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When She Woke by Hillary Jordan

When She Woke (original 2011; edition 2012)

by Hillary Jordan

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1,0401228,110 (3.73)122
Title:When She Woke
Authors:Hillary Jordan
Info:Turtleback Books (2012), Library Binding, 354 pages
Collections:Your library

Work details

When She Woke by Hillary Jordan (2011)

Recently added byarena35, leighuva, private library, DanielleMD, cherobula
  1. 160
    The Handmaid's Tale by Margaret Atwood (Anonymous user, BeckyJG, bookworm12, sparemethecensor)
    sparemethecensor: The Handmaid's Tale is the classic forerunner to dystopic fiction of sexist futures. When She Woke picks up the mantel with a more modern version of a misogynistic theocracy taking over government. Both show terrifying futures for the state of women in society.… (more)
  2. 100
    The Scarlet Letter by Nathaniel Hawthorne (Anonymous user)
    Anonymous user: WHEN SHE WOKE is a modern retelling of the classic.
  3. 30
    Parable of the Sower by Octavia E. Butler (ellbeecee)
    ellbeecee: Near-future dystopian fiction that makes you consider what's going on and the various paths that could be taken.
  4. 20
    The Carhullan Army by Sarah Hall (sturlington)
  5. 20
    Bumped by Megan McCafferty (Anonymous user)
    Anonymous user: It's YA, but the fertility issues are similar in both novels.
  6. 10
    Archetype by M. D. Waters (4leschats)
    4leschats: Similar themes of gender/reproduction in the future.
  7. 00
    The Glass Arrow by Kristen Simmons (4leschats)
    4leschats: Similar themes of marked criminals/lower elements and female fertility
  8. 00
    Into the Forest by Jean Hegland (sturlington)
  9. 11
    Christian Nation: A Novel by Frederic C. Rich (4leschats)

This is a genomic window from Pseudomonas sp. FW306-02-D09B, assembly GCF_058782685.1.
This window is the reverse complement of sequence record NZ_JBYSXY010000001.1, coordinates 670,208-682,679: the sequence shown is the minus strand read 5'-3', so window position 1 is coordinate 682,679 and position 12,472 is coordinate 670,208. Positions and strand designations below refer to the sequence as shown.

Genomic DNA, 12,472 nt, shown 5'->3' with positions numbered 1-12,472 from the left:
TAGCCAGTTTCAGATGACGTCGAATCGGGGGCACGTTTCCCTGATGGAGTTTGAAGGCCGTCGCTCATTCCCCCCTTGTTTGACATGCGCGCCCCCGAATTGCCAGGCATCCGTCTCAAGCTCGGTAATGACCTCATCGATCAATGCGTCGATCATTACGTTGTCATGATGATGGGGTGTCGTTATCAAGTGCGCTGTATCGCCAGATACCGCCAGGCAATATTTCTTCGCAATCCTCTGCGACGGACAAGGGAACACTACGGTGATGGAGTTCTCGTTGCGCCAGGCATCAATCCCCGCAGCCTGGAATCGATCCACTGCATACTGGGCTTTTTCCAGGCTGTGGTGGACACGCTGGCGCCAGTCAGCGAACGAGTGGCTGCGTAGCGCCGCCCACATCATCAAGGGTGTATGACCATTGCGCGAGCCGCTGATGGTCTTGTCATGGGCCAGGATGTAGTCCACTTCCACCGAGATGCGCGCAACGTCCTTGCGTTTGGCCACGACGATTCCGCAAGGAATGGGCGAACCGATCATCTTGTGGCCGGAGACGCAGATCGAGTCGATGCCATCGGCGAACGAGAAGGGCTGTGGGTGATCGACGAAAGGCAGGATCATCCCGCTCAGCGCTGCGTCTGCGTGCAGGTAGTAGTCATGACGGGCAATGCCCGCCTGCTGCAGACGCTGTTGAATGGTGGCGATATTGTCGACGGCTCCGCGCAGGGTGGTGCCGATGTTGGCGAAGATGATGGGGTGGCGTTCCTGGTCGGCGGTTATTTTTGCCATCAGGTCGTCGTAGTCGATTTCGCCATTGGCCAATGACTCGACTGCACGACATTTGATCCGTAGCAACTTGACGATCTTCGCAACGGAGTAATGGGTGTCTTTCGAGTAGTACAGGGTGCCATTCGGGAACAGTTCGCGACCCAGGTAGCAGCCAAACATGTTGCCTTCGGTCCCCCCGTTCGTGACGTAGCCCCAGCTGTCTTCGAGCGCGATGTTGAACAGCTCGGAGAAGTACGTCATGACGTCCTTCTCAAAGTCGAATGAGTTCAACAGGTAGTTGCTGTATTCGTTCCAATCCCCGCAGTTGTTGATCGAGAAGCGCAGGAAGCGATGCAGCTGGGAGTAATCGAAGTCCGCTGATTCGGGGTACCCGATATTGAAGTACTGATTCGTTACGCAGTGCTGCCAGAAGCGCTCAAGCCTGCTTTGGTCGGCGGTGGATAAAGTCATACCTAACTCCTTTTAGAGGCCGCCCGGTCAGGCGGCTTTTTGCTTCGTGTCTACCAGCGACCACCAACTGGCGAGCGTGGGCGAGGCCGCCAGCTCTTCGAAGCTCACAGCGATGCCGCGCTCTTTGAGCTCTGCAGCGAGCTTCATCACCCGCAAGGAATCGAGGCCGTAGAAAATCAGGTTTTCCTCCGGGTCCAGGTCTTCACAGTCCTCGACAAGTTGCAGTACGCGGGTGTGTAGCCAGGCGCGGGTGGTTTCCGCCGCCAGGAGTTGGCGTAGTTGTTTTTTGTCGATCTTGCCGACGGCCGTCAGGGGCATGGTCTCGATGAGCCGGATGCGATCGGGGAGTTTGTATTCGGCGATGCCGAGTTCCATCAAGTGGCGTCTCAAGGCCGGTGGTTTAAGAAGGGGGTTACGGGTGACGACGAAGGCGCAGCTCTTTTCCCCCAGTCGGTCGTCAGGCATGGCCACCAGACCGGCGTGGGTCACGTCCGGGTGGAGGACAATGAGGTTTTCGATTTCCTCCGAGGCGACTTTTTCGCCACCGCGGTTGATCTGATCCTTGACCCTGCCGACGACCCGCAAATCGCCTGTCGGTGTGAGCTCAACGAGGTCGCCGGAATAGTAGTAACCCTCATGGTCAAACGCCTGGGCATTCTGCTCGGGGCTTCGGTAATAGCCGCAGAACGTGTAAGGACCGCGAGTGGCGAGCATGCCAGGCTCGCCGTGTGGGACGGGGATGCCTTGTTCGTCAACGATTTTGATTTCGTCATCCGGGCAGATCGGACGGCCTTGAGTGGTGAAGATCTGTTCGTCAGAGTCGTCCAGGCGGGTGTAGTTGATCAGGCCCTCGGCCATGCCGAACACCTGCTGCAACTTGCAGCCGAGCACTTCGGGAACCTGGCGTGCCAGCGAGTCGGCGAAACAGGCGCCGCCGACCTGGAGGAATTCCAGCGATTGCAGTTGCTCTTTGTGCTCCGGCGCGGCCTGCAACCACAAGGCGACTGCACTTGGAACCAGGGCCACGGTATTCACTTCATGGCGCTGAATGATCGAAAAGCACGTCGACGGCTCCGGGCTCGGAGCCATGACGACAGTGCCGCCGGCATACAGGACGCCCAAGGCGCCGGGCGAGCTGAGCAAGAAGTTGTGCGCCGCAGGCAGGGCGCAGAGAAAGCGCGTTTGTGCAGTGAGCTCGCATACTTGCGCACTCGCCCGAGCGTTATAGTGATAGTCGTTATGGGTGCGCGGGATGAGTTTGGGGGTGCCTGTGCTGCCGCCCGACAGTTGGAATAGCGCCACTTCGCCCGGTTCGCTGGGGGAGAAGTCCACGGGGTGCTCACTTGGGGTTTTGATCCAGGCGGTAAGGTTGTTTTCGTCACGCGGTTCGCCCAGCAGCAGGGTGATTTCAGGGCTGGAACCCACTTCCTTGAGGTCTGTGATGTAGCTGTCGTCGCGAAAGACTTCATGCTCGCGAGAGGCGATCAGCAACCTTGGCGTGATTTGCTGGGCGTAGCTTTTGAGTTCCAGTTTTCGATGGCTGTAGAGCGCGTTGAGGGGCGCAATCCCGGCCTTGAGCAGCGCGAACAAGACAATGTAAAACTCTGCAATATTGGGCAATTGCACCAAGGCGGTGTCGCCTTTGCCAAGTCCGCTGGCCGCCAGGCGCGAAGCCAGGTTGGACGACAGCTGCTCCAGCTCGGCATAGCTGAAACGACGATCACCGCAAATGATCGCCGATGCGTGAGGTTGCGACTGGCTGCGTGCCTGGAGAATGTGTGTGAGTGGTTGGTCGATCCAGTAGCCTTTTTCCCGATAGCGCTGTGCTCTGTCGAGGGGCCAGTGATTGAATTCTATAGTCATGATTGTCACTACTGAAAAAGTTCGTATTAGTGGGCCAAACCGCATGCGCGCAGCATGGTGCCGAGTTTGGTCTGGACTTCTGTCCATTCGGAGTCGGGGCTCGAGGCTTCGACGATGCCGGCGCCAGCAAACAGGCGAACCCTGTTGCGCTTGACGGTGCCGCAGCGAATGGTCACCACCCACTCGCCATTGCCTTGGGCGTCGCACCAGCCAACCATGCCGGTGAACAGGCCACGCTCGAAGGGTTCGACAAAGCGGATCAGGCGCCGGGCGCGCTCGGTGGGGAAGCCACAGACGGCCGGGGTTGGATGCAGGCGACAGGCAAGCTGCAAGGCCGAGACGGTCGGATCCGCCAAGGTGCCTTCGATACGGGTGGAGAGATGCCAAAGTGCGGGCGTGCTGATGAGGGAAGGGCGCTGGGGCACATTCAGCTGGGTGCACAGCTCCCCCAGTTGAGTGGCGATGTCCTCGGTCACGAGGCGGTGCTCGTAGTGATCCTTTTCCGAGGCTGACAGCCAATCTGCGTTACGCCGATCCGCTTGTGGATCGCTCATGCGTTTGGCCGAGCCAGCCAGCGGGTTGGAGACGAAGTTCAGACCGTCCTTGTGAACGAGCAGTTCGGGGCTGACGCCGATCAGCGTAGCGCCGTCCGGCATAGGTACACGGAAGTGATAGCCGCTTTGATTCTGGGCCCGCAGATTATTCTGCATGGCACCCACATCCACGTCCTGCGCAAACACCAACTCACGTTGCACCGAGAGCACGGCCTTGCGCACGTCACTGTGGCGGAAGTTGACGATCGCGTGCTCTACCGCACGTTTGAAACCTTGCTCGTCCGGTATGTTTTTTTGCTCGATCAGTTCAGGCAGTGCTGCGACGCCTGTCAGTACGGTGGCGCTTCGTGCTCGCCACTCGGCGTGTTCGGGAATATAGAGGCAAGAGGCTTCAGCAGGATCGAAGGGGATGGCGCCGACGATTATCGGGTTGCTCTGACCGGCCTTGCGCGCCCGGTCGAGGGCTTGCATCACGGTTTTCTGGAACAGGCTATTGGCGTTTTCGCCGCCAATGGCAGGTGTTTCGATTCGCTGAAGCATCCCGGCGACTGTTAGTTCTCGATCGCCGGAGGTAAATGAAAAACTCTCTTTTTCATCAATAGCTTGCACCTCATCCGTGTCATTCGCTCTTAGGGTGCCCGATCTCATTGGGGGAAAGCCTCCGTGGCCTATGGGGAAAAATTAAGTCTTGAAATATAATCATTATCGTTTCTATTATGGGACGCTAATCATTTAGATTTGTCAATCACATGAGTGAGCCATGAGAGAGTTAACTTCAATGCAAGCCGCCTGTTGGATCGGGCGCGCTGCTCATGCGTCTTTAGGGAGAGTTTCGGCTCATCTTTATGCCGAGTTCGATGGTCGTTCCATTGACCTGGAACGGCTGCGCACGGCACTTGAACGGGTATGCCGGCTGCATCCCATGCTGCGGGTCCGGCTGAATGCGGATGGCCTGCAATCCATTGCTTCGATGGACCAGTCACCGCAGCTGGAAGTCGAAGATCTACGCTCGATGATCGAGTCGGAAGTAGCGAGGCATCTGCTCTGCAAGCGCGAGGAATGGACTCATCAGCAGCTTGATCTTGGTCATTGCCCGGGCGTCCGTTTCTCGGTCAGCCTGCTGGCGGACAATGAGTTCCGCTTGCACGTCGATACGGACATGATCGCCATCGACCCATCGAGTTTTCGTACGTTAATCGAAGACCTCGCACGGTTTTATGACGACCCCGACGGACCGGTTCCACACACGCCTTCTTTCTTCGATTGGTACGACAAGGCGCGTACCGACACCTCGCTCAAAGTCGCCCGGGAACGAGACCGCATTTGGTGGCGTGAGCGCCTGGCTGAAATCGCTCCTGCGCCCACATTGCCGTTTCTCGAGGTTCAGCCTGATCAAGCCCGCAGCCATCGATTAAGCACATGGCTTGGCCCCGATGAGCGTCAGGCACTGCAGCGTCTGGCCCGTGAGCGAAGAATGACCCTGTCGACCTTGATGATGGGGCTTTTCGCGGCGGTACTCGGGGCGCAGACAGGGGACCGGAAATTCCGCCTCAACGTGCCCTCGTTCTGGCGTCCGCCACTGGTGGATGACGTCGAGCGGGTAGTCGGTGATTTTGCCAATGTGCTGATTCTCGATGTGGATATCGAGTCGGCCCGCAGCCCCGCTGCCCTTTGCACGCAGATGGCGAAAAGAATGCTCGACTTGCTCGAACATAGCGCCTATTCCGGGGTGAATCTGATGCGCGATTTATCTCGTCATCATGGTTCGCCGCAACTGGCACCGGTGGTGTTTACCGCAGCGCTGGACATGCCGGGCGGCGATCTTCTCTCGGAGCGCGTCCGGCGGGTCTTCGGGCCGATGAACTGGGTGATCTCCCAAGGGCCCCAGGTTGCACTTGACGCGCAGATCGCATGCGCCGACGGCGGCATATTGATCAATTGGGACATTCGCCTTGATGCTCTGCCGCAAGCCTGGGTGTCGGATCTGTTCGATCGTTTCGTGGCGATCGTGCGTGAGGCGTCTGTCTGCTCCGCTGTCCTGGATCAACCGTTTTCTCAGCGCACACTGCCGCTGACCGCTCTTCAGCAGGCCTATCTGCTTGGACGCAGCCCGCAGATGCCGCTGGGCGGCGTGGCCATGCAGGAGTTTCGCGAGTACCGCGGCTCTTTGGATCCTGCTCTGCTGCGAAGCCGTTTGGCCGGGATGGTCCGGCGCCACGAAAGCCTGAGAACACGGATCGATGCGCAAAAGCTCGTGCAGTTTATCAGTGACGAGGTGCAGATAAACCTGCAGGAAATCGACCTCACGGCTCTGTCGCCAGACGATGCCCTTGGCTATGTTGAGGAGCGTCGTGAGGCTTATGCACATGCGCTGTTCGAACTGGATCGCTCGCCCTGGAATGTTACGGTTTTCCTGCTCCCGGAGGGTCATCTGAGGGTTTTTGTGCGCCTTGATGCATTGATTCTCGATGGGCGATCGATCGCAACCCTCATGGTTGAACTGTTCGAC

4leschats: Similar theme of a post-evangelical government takeover and its ramifications on civil liberties
  10. 00
    The Misconceiver : A Novel by Lucy Ferriss (bhowell)

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» See also 122 mentions

Showing 1-5 of 122 (next | show all)
Reminded me in some ways of The Handmaids Tale. I would be interested in a sequel! ( )
  Verkruissen | Mar 25, 2015 |
What an amazingly unique story. I loved it. Many social issues are addressed and I found them interesting, although it invoked anger in me at how Hannah was treated! I hope our world will never come to this! Damn scary in my opinion. ( )
  LorettaR | Mar 5, 2015 |
I almost didn't read this book because of the many terrible reviews written about it, but I'm glad I did.

The story is fast paced, and interesting. The religion aspect of it put a lot of readers off but I found that it really added to the story and the dystopian world within it.

The idea of chroming was such an intriguing idea, and the journey Hannah took was inspiring and ultimately the right path for her.

A lot of complex issues are explored in this book like abortion and it does make you question the previous beliefs you had.

A good book that interested me but I wouldn't read it again. ( )
  KittyBimble | Feb 12, 2015 |
An interesting novel that had the tint of The Scarlet Letter. Actually, it has the concept tied in it a few times, but boy was this one winding story. This sort of book got me thinking, no doubt. It had me thinking of, wow, could this actually happen in the world? If so, I would definitely want to be out before then.